Monday, March 11, 2013

Westerholm advocates uneven, unequal growth

Retorting to those who have criticized the location of bus rapid transit along affluent West End without consideration of slower growth corridors like Charlotte, CM Peter Westerholm tears a page out of the Karl Dean playbook and pastes it in the Tennessean:

I agree that infrastructure like transit can be a great driver for new development, which is needed not only on Charlotte, but also on several major corridors leading into Nashville, including from the north and south.

Transit, however, is not just an economic development tool; it connects people to work, to housing, and to entertainment and recreation. Successful systems work when people already have a reason to ride. Cleveland’s BRT system worked so well precisely because “it connects downtown to major employers.” West End has the major employers, the restaurants, the hotels, the attractions, the parks that people want and need to access.

I knew all along that Hizzoner's West End BRT proposal was intended to serve the wealthy institutions along the western corridor like Vanderbilt, the hospitals, and the hotels/tourism industry. Nice to see a council "progressive" finally concede that there is little "mass" in the transit proposal, since it was never intended to serve the masses. It is a Darwinian transit policy bent to the least vulnerable in the Nashville caste system. It leaves North Nashville in the dust of Davidson County's economic disparities.

I guess we can see that Peter Westerholm will likely never be confused with a renegade left-wing populist on the Metro Council. Liberal elitism advocates a more conservative, trickle-down method of growth, which is exactly what Mr. Westerholm opines.


  1. I can't speak for the avenues North/South, but Charlotte Avenue, with access to underserved populations, plenty of open space for new development and/or parking, and great access to downtown is a real loser here. BRT will fail on West End and future lines will be tabled for decades.

    On West End, there will be 100 cars park-and-ride at Elmington and nothing else will change except the loss of 2 lanes of traffic. Parking farther down West End has not been indentified (because all the land is developed up to White Bridge).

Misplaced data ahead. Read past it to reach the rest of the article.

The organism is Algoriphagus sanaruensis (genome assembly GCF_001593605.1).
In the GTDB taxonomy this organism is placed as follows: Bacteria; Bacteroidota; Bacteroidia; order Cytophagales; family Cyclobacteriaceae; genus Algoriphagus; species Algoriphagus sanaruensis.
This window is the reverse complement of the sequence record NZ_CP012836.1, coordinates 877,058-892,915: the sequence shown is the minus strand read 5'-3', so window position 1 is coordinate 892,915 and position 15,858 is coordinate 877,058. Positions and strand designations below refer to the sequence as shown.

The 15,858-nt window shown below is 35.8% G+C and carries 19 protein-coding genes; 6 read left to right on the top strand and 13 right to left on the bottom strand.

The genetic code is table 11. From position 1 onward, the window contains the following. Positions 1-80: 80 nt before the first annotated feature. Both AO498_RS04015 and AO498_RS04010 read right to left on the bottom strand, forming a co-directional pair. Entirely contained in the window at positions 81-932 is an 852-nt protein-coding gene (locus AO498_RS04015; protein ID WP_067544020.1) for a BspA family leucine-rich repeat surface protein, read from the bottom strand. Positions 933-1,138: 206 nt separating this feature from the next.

Take some time to drive West End during rush hour. Yes, it can be bad in places. But, it can be empty, too. From 5:00 to 6:30 pm., between 440 and St. Thomas, West End going outbound will be empty - really empty, like 1 or two cars in 2 lanes of traffic for 1/2-mile. I've wanted to stand in the middle of the road and take a picture and send it to whoever coordinates traffic lights.


  2. You forget to mention the East-siders who might use BRT to get to Springwater to get wasted on PBR. Or the downtowners who ride to J. Alexanders. Better, and cheaper, than getting a cab. I see the BRT line as being most beneficial to the people who live and work near the line. I happen to live and work near the line, and will be using it regularly. Many destinations are near West End/Broadway/Woodland, not Charlotte or a North/South route. Better to build where the destinations already exist, as well as the built-in user base. Also, Westerholm may be liberal, but I don't consider him elitist. You must know him better than I do!

  3. At the very least Charlotte should be next in line for a BRT Lite route.
    Really, instead of this very expensive BRT, we should quickly add BRT Lite lines to as many routes as possible: West End, Nolensville Rd, Dickerson Pk, Jefferson St and more.